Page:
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5 Tips for Best Safeguarding Practice in Your Organisation

Adele Gladman


young female apprentice speaking to male colleague

You may believe that this article doesn’t concern you, but if your business employs staff, or offers opportunities to young people on work experience or apprenticeships, it absolutely does. Safeguarding concerns more than the internal workings of your company…maybe you or your employees have contact with children or adults as part of your work. Perhaps you provide services for local government, education, housing, health, or charitable bodies.

Safeguarding is best described as the action taken to identify and prevent harm to children and vulnerable adults. This includes keeping the most vulnerable safe when working or interacting with them. A term often used is: ‘Safeguarding is everyone’s responsibility’.

Male mentor leader talking to female trainee at meeting in board room.

Male mentor leader talking to female trainee at meeting in board room.

If your organisation delivers services to, or has contact with, children or adults at risk, you have a legal obligation to put structures and processes in place that address safeguarding. Here are five easy-to-apply tips that will help you comply with what you’re required to do:

1. Appoint at least one Designated Safeguarding Officer (DSO) to take responsibility for safeguarding within your organisation. They should be of appropriate status and knowledge to represent your organisation at multi-agency meetings and should receive DSO training. They should be supported by at least one deputy who can step into their role when they’re absent.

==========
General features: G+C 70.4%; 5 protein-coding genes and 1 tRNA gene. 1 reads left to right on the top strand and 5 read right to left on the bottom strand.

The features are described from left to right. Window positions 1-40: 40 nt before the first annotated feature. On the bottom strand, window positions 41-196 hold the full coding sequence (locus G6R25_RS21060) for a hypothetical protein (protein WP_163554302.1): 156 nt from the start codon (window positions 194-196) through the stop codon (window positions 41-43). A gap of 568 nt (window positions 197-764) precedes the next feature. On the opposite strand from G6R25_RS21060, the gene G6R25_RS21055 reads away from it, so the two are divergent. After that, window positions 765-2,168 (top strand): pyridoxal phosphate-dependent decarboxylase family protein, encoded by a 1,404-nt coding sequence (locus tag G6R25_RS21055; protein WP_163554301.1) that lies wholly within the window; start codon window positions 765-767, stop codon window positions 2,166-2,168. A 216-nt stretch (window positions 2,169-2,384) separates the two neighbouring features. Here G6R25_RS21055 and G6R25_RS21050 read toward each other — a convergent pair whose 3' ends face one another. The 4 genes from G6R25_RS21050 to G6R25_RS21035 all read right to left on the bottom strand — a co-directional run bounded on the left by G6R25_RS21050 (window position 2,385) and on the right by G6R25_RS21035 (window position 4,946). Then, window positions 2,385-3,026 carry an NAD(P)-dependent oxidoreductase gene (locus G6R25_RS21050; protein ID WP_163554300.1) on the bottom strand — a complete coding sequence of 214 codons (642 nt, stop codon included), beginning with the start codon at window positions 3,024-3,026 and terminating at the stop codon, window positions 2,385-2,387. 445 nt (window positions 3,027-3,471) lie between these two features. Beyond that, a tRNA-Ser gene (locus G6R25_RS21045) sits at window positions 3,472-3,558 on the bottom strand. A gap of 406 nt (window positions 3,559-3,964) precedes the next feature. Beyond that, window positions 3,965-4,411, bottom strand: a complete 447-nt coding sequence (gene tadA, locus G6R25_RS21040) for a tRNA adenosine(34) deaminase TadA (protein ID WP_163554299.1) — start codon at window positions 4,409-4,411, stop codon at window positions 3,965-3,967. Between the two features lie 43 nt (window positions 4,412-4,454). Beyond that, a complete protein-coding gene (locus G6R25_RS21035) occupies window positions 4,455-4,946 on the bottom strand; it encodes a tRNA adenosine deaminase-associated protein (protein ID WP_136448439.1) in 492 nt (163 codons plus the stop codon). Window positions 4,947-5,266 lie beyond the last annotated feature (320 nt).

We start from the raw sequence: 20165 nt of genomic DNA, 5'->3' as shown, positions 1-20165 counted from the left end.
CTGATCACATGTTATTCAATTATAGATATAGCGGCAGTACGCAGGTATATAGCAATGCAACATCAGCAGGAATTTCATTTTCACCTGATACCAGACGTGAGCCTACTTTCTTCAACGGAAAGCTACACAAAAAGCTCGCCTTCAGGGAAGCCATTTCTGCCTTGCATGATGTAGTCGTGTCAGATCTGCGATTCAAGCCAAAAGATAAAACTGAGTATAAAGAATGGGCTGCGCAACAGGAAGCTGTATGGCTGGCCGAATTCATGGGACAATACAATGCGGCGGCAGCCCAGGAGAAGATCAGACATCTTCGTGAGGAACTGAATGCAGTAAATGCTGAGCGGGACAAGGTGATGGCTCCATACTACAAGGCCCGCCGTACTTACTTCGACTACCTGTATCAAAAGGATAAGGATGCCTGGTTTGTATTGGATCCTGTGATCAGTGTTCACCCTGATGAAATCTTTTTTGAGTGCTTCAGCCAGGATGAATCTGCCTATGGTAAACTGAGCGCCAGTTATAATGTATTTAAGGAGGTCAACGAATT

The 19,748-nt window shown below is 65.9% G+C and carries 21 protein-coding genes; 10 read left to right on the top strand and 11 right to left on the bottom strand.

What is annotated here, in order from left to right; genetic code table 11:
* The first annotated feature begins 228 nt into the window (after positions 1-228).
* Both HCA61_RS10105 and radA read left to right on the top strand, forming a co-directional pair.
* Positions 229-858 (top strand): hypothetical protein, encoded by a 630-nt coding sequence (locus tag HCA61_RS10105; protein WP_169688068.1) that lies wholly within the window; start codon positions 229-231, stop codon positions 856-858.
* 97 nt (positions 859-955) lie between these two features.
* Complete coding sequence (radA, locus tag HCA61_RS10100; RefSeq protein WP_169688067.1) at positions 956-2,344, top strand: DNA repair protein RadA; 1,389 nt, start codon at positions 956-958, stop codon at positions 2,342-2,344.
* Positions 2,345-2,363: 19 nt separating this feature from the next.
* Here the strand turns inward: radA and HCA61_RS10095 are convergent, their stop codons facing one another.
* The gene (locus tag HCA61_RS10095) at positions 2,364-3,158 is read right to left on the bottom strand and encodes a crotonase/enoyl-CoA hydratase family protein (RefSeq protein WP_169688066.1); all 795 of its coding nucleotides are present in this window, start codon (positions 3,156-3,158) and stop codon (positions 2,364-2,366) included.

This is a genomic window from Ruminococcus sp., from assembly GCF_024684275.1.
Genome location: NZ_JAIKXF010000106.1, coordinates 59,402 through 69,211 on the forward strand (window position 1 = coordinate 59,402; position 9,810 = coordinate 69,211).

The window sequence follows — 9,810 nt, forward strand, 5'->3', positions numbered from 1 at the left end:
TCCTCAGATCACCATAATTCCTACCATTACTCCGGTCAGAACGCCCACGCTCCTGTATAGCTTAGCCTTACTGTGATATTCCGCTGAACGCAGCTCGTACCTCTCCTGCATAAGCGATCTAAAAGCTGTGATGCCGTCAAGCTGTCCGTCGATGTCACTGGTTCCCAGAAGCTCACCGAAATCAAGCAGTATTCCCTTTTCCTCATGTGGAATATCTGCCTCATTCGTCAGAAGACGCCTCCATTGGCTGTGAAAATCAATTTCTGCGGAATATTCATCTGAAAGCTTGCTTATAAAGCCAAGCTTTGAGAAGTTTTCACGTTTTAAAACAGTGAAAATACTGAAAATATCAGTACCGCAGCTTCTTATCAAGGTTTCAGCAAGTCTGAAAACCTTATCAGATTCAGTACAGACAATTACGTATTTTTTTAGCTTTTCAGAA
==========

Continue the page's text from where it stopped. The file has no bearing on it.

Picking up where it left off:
2. Ensure written policies are in place, such as a Safeguarding Policy and a Code of Conduct for staff. Keep these simple – think about who will read them and what they really need to know. For instance, does the policy tell them what to do and who to contact if they’re worried about someone?

3. Make sure your employees hold relevant safeguarding knowledge. Depending on how much involvement they have with vulnerable members of the public, a reputable online course may be sufficient. Ensure all staff know who your organisation’s DSO is.

4. Offer support to staff involved in any safeguarding cases, as such experiences can result in anxiety and distress.

5. Review any incidents. Are there any changes or improvements needed? Has there been good practice which should be recognised and shared across your organisation?

By following these simple steps, you will be prepared for any safeguarding issues. Your employees will know what action to take if an incident occurs, and your clients can have confidence in your ability to respond to any safeguarding issues. Most importantly, your organisation may play an important role in keeping someone safe from harm.

Adele Gladman is an independent safeguarding consultant and the Director of Safeguarding Children Training and Consultancy Limited. She works across the UK with organisations such as central government, the NSPCC, local authorities, education, and private companies. Adele’s work involves staff training, independent investigations, safeguarding audits and policy writing. For further information, contact

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